Tangled Legal Web Prevents Immigration Law Enforcement
For local municipalities, broken immigration polices cut both ways.
For local municipalities, broken immigration polices cut both ways. You’re dammed if you follow them, dammed if you don’t. An illegal immigrant, who was arrested Tuesday after being charged with severely beating a two-year-old, was freed from jail Friday, after his $100,000 bail was posted, even though federal immigration enforcement asked that he remain in custody. Among her injuries, the girl had two broken arms, a broken leg and a compressed spine. She was also running a fever of 107 degrees. As for the suspect, Francisco Javier Chavez, he was previously deported. But unlike the murder of Kathryn Steinle in San Francisco, the breakdown in the enforcement of immigration law wasn’t because local government declared itself a sanctuary city. The tangle of state laws and court precedent tied the hands of law enforcement in San Luis Obispo County. County Sheriff Ian Parkinson told Fox News, “The law actually does not give us the right to place an ICE hold, unless there is a warrant for them. That is why we are united in California and asking that this be fixed and changed, because at end of the day we are the ones who have to let them out the door.” These incidents show that we don’t simply need a tweak in our nation’s immigration policy, nor do we need a few executive orders to simply complicate the situation. Instead, we need comprehensive, top-to-bottom, immigration reform.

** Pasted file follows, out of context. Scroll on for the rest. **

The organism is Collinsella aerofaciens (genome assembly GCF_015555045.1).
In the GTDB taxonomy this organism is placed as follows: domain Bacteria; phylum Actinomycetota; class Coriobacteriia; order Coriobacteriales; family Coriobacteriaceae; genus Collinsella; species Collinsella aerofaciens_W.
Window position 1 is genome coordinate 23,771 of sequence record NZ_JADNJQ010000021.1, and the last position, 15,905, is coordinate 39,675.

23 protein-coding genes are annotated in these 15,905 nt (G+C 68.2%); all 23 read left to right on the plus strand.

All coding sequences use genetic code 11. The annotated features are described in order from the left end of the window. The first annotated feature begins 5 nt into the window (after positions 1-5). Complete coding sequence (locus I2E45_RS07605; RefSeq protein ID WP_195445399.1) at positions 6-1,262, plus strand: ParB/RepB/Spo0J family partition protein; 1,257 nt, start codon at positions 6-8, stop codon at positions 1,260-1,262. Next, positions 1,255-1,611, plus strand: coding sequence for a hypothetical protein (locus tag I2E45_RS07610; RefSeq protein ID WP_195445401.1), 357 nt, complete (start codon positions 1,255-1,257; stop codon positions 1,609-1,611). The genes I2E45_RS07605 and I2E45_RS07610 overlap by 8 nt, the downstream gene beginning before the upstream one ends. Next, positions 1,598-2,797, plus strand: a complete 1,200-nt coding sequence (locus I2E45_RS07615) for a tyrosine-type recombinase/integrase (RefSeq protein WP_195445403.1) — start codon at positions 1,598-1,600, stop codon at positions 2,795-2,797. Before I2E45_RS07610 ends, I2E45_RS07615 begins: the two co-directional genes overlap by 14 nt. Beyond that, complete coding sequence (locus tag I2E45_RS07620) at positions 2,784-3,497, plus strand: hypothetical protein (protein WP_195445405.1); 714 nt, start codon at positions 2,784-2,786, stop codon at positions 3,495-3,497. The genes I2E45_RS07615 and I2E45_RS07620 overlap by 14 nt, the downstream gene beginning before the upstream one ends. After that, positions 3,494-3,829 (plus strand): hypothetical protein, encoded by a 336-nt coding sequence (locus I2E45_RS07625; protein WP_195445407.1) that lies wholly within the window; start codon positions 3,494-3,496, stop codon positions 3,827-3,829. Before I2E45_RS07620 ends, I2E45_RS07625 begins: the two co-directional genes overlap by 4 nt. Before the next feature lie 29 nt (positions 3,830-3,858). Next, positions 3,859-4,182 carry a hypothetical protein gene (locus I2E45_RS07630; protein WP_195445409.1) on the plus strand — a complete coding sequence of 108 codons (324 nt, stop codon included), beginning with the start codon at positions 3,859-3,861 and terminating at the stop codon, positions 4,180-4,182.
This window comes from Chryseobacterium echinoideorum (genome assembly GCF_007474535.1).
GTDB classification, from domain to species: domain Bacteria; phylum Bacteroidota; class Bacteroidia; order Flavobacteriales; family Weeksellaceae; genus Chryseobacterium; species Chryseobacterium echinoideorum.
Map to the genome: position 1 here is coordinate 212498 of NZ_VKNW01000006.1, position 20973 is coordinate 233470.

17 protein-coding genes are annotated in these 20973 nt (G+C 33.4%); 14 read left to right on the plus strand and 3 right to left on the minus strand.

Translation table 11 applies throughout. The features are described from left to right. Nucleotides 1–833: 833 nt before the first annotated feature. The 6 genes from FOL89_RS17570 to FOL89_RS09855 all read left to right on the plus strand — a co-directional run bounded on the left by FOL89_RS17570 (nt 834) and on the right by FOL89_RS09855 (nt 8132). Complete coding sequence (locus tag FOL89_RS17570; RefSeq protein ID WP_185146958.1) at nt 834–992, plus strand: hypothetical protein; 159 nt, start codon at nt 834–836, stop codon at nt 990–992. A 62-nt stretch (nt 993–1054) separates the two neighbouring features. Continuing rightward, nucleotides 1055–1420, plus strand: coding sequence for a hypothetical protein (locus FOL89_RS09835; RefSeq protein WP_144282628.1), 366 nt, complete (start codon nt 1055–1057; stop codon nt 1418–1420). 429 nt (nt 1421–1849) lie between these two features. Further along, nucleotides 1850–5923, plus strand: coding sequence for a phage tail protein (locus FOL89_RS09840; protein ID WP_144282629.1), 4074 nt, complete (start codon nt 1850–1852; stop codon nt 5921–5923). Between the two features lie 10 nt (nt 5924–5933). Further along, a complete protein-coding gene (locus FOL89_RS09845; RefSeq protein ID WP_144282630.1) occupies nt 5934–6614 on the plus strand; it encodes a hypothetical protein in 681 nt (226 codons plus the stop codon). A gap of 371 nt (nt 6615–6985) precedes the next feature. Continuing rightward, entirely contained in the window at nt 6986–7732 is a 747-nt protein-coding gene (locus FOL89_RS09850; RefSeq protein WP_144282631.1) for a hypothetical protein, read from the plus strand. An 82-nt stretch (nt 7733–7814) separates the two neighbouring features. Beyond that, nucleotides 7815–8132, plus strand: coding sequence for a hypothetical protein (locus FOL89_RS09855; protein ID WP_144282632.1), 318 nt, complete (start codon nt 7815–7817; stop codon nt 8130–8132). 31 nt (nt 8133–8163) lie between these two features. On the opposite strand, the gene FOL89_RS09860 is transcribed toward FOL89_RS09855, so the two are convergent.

Start a conversation using these share links: